Having introduced the basics of Weyl geometry our starting action is the Weyl-invariant Jordan-Brans-Dicke-like action involving the scalar
φ
field and thescalar Weyl curvature
R
Weyl
[
g
µν
,A
µ
,φ
] =
[
g
µν
,A
µ
,φ
]
116
π
 
d
4
x
 
|
g
|
[
φ
2
R
Weyl
(
g
µν
,A
µ
)
12
g
µν
(
D
µ
φ
)(
D
ν
φ
)
(
φ
) ] =116
π
 
d
4
x
 
|
g
|
[ (
φ
)
2
R
Weyl
(
g
µν
,A
µ
)
12
g
µν
(
D
µ
φ
)(
D
ν
φ
)
(
φ
) ] (8)where under Wey scalings one has
φ
=
e
φ
;
g
µν
=
e
2Ω
g
µν
;
R
Weyl
=
e
2Ω
R
Weyl
;
(
φ
) =
e
4Ω
(
φ
)
 
|
g
|
=
e
4Ω
 
|
g
|
;
D
µ
φ
=
e
D
µ
φ
;
A
µ
=
A
µ
∂ 
µ
.
(9)The effective Newtonian coupling
G
is defined as
φ
2
=
G
(
φ
), it is spacetimedependent in general and has a Weyl weight equal to 2. Despite that one has
not
introduced any explicit dynamics to the
A
µ
field (there are no
µν
µν
terms in the action (9)) one still has the
constraint
equation obtained from thevariation of the action w.r.t to the
A
µ
field and which leads to the pure-gaugeconfigurations provided
φ
= 0
δS δA
µ
= 0
6 ( 2
A
µ
φ
2
∂ 
µ
(
φ
2
) ) +12( 2
A
µ
φ
2
∂ 
µ
(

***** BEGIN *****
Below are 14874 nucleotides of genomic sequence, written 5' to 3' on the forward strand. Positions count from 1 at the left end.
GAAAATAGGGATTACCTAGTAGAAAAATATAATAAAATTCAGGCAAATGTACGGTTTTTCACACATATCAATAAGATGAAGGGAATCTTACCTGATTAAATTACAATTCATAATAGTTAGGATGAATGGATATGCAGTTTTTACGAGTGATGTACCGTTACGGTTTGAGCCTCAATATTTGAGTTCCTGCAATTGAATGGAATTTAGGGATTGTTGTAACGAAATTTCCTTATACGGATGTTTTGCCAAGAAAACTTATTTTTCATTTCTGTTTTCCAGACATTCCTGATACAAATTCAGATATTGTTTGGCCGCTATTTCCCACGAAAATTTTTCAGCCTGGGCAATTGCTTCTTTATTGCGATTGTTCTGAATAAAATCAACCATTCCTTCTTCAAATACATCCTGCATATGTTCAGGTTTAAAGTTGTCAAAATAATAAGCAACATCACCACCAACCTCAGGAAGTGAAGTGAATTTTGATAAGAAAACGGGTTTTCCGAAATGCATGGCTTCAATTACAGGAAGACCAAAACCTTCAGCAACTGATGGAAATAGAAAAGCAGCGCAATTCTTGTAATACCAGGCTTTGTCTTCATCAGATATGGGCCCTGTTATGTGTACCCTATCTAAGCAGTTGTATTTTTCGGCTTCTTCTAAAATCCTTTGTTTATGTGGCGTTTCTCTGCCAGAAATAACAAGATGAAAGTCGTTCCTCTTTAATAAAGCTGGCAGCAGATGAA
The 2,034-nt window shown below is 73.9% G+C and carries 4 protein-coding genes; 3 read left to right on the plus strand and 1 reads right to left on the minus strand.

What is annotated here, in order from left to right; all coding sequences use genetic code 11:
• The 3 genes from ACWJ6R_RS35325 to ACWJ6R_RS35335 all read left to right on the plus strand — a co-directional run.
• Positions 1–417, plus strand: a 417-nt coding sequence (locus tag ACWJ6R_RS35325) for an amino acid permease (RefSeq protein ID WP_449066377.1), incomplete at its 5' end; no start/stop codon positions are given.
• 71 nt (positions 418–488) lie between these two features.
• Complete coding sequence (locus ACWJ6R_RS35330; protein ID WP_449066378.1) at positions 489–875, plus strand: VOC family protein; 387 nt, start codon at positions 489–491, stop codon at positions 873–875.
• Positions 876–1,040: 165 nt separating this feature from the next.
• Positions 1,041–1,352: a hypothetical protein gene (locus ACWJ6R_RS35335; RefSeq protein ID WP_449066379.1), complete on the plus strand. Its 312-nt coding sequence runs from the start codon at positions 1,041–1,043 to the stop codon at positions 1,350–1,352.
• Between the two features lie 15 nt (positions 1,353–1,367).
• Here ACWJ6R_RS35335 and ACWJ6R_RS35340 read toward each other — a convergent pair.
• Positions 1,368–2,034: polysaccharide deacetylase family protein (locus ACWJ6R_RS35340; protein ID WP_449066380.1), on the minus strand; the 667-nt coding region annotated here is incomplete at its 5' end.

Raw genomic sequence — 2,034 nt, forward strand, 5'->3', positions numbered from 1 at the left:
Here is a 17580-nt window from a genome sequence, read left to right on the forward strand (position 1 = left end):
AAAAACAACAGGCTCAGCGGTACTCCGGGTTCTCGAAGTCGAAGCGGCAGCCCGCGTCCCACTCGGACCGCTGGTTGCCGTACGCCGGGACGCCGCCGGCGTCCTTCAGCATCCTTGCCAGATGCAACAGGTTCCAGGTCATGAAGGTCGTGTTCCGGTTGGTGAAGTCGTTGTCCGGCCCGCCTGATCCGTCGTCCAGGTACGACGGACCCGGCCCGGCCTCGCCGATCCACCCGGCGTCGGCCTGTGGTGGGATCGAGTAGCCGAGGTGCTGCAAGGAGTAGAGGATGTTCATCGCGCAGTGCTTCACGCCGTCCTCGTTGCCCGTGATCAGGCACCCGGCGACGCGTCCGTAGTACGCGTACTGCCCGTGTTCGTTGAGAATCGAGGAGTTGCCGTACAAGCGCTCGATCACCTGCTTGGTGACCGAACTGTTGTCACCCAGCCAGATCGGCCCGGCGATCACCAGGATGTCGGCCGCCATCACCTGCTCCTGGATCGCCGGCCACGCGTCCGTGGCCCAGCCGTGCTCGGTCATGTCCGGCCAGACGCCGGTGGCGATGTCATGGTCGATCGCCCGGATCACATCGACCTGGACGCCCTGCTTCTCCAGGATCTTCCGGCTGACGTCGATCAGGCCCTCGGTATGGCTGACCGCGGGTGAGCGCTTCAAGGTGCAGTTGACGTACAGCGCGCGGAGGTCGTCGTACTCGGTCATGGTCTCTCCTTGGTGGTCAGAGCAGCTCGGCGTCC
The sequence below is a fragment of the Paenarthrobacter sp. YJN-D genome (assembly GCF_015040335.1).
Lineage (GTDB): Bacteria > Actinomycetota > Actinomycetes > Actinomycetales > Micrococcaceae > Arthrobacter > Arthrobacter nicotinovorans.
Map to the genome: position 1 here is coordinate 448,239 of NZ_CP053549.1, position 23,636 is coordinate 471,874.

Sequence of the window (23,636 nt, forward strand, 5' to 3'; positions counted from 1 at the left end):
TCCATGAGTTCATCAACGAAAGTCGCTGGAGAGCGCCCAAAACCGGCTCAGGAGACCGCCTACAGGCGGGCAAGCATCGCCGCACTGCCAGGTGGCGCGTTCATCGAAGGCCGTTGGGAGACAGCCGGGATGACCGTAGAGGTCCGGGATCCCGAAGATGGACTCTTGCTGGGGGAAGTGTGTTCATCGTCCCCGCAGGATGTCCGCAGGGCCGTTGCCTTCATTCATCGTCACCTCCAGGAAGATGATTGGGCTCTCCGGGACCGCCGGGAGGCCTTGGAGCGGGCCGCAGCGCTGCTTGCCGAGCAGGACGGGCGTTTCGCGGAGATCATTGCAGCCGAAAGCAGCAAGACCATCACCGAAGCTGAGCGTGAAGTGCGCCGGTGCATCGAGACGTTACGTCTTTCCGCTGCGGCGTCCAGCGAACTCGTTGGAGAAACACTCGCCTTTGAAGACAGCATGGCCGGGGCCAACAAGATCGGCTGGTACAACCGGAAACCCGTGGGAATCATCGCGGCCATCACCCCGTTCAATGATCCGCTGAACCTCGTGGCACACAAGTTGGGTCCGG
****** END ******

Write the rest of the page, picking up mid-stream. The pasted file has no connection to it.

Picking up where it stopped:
φ
)
2
) =
(6 +12)
D
µ
φ
2
=
2 (6 +12)
φ D
µ
φ
= 0
A
µ
=
∂ 
µ
log
(
φ
)
.
(10)Hence, a variation of the action w.r.t the
A
µ
field leads to the pure gauge solu-tions (10) which is tantamount to saying that the scalar
φ
is Weyl-covariantly
constant D
µ
= 0 in any gauge
D
µ
φ
= 0
e
D
µ
φ
=
D
µ
φ
= 0 (for non-singular gauge functions Ω
=
±∞
). Therefore, the scalar
φ
does not have truelocal dynamical degrees of freedom from the Weyl spacetime perspective. Sincethe gauge field is a total derivative, under a local gauge transformation withgauge function Ω =
log φ
, one can gauge away (locally) the gauge field andhave
A
µ
= 0 in the new gauge. Globally, however, this may not be the casebecause there may be
topological
obstructions. Therefore, the last constraintequation (10) in the gauge
A
µ
= 0, forces
∂ 
µ
φ
= 0
φ
=
φ
o
=
constant
.Consequently
G
=
φ
−
2
is also constrained to a constant
G
and one may set
G
φ
2
o
= 1, where
G
is the observed Newtonian constant today.The pure-gauge configurations leads to the Weyl integrability condition
µν
=
∂ 
µ
A
ν
∂ 
ν
A
µ
= 0 when
A
µ
=
∂ 
µ
Ω, and means physically that if we paralleltransport a vector under a closed loop, as we come back to the starting point,the
norm
of the vector has not changed; i.e, the rate at which a clock ticksdoes not change after being transported along a closed loop back to the initial3